So What Can Be Done to Understan/Reduce Flashbacks?
Counselling/therapy can help you identify your awareness of what emotions/feelings are around for you just before, during and after a flashback. It can be a chance for you to gain a further awareness of your feelings and thoughts and express them. This can be extremely hard work and at times feel like matters are getting worse, but this is you getting in contact with feelings you could have blocked off for some time. Therefore it is really important that the therapist you see is someone you feel you want to work with and can learn to develop a trusting relationship…So take your time when contemplating approaching therapy and finding a therapist.
This basically means finding a way to help ‘bring you back’ into the present. It is a way of supporting and soothing yourself when uncomfortable emotions rear themselves. Here are some suggestions for grounding yourself. Again this is something you can ask a counsellor to support explore and help you understand what may trigger your flashbacks. Finding grounding techniques that work for you are key to you experiencing less harrowing flashbacks.
- Listening to a piece of music that comforts, soothes, relaxes you
- Breathing slowly and deeply. By paying attention to your breathing you can try and concentrate on slowing down, breathing slower and steadying the pace rather than it being shallow and erratic can help relieve anxiety
- Focusing on an object in the room your in, listening to the sounds around you, it might be the traffic, the person your in the room with, a clock on the wall. This can help particularly if you are aware of some of your triggers and what happens for you before a flashback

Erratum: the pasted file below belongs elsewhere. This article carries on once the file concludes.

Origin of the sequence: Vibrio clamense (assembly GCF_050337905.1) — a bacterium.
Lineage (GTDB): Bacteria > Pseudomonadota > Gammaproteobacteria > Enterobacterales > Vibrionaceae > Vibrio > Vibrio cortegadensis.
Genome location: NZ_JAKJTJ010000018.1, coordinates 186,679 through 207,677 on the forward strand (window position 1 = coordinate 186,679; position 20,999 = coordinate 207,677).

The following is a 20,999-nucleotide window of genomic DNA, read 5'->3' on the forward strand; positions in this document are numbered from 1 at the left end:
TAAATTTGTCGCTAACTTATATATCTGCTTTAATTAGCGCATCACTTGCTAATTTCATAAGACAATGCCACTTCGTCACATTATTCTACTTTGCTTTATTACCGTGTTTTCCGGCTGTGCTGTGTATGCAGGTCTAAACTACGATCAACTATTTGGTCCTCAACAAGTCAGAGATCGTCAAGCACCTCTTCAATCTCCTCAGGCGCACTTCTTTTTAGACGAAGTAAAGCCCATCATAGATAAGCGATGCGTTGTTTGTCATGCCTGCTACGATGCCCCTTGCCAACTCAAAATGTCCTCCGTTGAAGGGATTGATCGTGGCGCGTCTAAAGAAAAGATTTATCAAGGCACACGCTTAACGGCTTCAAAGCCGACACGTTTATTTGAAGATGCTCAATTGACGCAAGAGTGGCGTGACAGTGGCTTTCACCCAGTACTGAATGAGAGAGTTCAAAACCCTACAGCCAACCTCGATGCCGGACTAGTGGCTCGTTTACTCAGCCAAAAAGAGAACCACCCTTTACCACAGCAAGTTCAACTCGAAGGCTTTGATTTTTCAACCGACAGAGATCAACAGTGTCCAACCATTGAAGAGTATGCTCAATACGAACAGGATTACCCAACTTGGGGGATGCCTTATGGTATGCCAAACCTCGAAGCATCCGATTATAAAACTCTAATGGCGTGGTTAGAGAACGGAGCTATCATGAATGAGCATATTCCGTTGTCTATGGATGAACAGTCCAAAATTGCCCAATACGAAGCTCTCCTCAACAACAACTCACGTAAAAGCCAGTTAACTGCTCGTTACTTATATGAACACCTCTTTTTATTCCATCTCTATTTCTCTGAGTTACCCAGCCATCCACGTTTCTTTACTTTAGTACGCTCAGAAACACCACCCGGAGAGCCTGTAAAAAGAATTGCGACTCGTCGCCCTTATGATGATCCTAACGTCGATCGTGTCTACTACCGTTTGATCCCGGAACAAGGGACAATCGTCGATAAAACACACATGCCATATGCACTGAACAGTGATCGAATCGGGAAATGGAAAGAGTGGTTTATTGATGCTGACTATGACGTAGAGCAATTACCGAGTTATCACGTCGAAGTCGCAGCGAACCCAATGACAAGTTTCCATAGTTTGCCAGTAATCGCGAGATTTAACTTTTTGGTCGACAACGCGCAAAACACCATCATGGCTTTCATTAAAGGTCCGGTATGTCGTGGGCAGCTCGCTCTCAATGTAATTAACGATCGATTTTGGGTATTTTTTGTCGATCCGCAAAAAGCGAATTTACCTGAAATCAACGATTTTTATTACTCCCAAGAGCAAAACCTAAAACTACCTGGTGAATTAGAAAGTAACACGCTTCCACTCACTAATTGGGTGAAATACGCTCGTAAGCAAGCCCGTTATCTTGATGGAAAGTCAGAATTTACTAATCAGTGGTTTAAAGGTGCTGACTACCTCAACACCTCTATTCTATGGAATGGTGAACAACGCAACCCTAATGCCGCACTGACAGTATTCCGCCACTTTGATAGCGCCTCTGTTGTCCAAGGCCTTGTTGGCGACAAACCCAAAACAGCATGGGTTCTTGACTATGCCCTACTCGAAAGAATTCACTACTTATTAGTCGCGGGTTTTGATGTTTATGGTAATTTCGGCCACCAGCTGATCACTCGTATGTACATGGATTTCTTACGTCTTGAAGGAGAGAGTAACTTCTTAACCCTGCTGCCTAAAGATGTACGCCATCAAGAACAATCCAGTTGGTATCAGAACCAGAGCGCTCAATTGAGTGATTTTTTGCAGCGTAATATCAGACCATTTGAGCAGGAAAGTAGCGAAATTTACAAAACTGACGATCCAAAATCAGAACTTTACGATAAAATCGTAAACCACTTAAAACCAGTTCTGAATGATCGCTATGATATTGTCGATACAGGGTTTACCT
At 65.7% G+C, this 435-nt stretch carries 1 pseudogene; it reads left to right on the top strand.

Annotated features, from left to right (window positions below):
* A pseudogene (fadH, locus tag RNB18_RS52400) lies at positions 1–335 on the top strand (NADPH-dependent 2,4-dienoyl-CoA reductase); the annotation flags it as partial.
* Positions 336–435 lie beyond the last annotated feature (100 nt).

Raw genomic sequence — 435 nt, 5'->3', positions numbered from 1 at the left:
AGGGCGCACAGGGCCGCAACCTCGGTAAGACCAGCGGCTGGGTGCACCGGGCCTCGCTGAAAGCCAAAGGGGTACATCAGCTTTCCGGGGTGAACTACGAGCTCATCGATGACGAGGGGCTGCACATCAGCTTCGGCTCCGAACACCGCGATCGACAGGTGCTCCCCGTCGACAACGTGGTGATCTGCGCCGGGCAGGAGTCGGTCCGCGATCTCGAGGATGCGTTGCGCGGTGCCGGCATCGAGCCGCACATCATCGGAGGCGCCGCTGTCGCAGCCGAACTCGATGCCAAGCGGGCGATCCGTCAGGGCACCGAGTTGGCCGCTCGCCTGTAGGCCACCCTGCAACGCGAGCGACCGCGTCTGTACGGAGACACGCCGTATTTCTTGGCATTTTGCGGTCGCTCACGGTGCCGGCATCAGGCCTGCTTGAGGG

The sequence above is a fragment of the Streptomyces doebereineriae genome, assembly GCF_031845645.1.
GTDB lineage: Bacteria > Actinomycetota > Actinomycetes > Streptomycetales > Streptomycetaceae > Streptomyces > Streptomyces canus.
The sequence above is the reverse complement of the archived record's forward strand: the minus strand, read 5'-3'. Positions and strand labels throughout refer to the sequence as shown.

- Tapping and feeling your feet on the floor…or moving parts of your body to assist you to ‘come back’ into the room
- Having a relaxing bath/shower
- Talking to someone you trust and feel safe with after the event
- Walking/Exercise of your choice
- Watching a film that comforts you
- Going to bed and cuddling up, hugging something/someone that allows you to feel safe
- As you start to understand and give yourself permission to explore flashbacks your awareness of your triggers of a flashback will help support ways and means to soothe and ground yourself. Its important that you try to be kind to yourself and give this time
Finding a Support Group
Finding a group via the internet or reputable organization, (always check what policies and procedures are in place to safeguard you and that you feel ‘safe’ enough to carry out your research.). This can often be an environment that allows you to share your experiences, thoughts and feelings with fellow survivors of abuse. This can be empowering, learning that there are people like you who are beginning to break the silence and work through the legacy of abuse. You are not on your own.
Using your creativity, whatever that might be to maybe express some of the powerful feelings that are stored within yourself. It could be picking up a pen and writing a poem, a lyric/piece of music, painting, a sport activity…..anything that’s creative for you!
Again this is something that will be unique to you. Whilst utilizing whatever your creative flare please be aware and prepared as best you can to potentially get into contact with powerful emotions, thoughts and emotions.